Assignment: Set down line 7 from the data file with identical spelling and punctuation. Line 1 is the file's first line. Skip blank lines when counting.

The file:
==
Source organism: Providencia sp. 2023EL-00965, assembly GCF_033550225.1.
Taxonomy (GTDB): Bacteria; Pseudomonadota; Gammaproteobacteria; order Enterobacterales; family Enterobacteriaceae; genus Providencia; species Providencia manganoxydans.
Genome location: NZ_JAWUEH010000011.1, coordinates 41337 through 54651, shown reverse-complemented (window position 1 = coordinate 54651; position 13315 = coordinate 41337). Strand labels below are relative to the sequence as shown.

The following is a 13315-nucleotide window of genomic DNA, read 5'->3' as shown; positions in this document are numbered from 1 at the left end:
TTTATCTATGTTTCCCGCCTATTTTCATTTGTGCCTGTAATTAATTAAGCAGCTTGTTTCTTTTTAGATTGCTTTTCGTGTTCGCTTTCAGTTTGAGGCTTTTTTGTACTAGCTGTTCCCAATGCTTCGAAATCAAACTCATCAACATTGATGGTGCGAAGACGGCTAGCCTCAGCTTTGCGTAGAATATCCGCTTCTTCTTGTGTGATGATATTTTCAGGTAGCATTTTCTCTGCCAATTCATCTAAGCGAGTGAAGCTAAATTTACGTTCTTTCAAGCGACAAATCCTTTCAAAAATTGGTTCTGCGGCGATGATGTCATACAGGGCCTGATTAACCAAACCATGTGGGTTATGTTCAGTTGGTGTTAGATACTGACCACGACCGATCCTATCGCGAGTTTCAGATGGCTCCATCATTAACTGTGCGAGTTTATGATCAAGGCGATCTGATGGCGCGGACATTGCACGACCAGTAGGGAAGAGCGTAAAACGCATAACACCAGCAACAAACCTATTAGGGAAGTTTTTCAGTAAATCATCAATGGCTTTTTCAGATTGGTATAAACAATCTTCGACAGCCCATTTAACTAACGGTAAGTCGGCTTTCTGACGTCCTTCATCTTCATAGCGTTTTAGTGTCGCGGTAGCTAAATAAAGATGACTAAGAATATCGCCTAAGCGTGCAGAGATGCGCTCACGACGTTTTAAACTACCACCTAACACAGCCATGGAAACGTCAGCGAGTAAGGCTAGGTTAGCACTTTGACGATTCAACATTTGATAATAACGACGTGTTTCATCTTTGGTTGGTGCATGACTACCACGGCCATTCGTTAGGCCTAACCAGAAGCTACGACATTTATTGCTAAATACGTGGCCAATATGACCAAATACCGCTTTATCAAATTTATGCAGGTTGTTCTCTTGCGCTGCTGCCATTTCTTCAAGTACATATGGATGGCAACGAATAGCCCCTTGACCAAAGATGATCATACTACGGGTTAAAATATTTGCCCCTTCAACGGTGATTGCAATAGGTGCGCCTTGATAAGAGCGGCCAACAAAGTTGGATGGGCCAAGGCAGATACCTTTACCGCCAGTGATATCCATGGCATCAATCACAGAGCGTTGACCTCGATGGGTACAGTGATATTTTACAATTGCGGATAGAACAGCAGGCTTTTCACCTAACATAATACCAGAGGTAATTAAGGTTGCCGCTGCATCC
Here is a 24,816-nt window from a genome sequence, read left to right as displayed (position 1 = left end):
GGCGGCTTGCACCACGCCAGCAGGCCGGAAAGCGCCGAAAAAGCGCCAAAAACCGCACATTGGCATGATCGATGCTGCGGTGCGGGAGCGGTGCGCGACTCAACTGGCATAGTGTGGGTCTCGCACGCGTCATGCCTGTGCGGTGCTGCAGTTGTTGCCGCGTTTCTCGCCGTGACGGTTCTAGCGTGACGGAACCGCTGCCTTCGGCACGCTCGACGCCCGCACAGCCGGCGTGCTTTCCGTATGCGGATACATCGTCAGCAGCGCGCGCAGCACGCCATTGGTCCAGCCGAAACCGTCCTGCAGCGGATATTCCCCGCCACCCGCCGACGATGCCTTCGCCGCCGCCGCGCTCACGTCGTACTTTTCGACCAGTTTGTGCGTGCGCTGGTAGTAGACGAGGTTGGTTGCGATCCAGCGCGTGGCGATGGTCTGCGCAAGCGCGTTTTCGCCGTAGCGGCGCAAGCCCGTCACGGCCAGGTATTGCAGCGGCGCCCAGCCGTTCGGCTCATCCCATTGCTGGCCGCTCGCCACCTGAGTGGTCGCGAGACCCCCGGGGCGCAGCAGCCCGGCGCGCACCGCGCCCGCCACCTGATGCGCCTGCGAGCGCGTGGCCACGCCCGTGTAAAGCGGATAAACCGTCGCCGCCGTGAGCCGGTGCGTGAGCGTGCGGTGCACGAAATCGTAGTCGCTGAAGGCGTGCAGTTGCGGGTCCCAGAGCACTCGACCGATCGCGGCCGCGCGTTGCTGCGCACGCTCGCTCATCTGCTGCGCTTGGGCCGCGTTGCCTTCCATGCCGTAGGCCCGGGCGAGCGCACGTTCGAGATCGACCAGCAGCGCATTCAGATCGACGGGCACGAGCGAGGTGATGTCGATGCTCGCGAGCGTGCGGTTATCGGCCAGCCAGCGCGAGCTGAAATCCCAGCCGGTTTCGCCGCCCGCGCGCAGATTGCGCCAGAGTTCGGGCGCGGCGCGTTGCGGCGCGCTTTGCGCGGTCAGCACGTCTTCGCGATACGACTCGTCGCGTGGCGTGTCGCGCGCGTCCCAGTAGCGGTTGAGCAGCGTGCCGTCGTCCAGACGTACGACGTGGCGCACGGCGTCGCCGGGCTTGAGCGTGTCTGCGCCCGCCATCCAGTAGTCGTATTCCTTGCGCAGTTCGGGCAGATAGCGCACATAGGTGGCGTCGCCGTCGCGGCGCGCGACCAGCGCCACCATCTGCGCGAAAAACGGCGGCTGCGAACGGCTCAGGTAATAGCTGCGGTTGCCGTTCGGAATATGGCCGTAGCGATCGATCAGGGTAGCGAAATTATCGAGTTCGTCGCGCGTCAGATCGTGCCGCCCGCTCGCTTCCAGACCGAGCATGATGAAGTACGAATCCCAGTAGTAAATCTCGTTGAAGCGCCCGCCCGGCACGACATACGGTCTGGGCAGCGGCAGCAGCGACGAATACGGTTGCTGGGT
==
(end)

GGCGGCTTGCACCACGCCAGCAGGCCGGAAAGCGCCGAAAAAGCGCCAAAAACCGCACATTGGCATGATCGATGCTGCGGTGCGGGAGCGGTGCGCGACTCAACTGGCATAGTGTGGGTCTCGCACGCGTCATGCCTGTGCGGTGCTGCAGTTGTTGCCGCGTTTCTCGCCGTGACGGTTCTAGCGTGACGGAACCGCTGCCTTCGGCACGCTCGACGCCCGCACAGCCGGCGTGCTTTCCGTATGCGGATACATCGTCAGCAGCGCGCGCAGCACGCCATTGGTCCAGCCGAAACCGTCCTGCAGCGGATATTCCCCGCCACCCGCCGACGATGCCTTCGCCGCCGCCGCGCTCACGTCGTACTTTTCGACCAGTTTGTGCGTGCGCTGGTAGTAGACGAGGTTGGTTGCGATCCAGCGCGTGGCGATGGTCTGCGCAAGCGCGTTTTCGCCGTAGCGGCGCAAGCCCGTCACGGCCAGGTATTGCAGCGGCGCCCAGCCGTTCGGCTCATCCCATTGCTGGCCGCTCGCCACCTGAGTGGTCGCGAGACCCCCGGGGCGCAGCAGCCCGGCGCGCACCGCGCCCGCCACCTGATGCGCCTGCGAGCGCGTGGCCACGCCCGTGTAAAGCGGATAAACCGTCGCCGCCGTGAGCCGGTGCGTGAGCGTGCGGTGCACGAAATCGTAGTCGCTGAAGGCGTGCAGTTGCGGGTCCCAGAGCACTCGACCGATCGCGGCCGCGCGTTGCTGCGCACGCTCGCTCATCTGCTGCGCTTGGGCCGCGTTGCCTTCCATGCCGTAGGCCCGGGCGAGCGCACGTTCGAGATCGACCAGCAGCGCATTCAGATCGACGGGCACGAGCGAGGTGATGTCGATGCTCGCGAGCGTGCGGTTATCGGCCAGCCAGCGCGAGCTGAAATCCCAGCCGGTTTCGCCGCCCGCGCGCAGATTGCGCCAGAGTTCGGGCGCGGCGCGTTGCGGCGCGCTTTGCGCGGTCAGCACGTCTTCGCGATACGACTCGTCGCGTGGCGTGTCGCGCGCGTCCCAGTAGCGGTTGAGCAGCGTGCCGTCGTCCAGACGTACGACGTGGCGCACGGCGTCGCCGGGCTTGAGCGTGTCTGCGCCCGCCATCCAGTAGTCGTATTCCTTGCGCAGTTCGGGCAGATAGCGCACATAGGTGGCGTCGCCGTCGCGGCGCGCGACCAGCGCCACCATCTGCGCGAAAAACGGCGGCTGCGAACGGCTCAGGTAATAGCTGCGGTTGCCGTTCGGAATATGGCCGTAGCGATCGATCAGGGTAGCGAAATTATCGAGTTCGTCGCGCGTCAGATCGTGCCGCCCGCTCGCTTCCAGACCGAGCATGATGAAGTACGAATCCCAGTAGTAAATCTCGTTGAAGCGCCCGCCCGGCACGACATACGGTCTGGGCAGCGGCAGCAGCGACGAATACGGTTGCTGGGT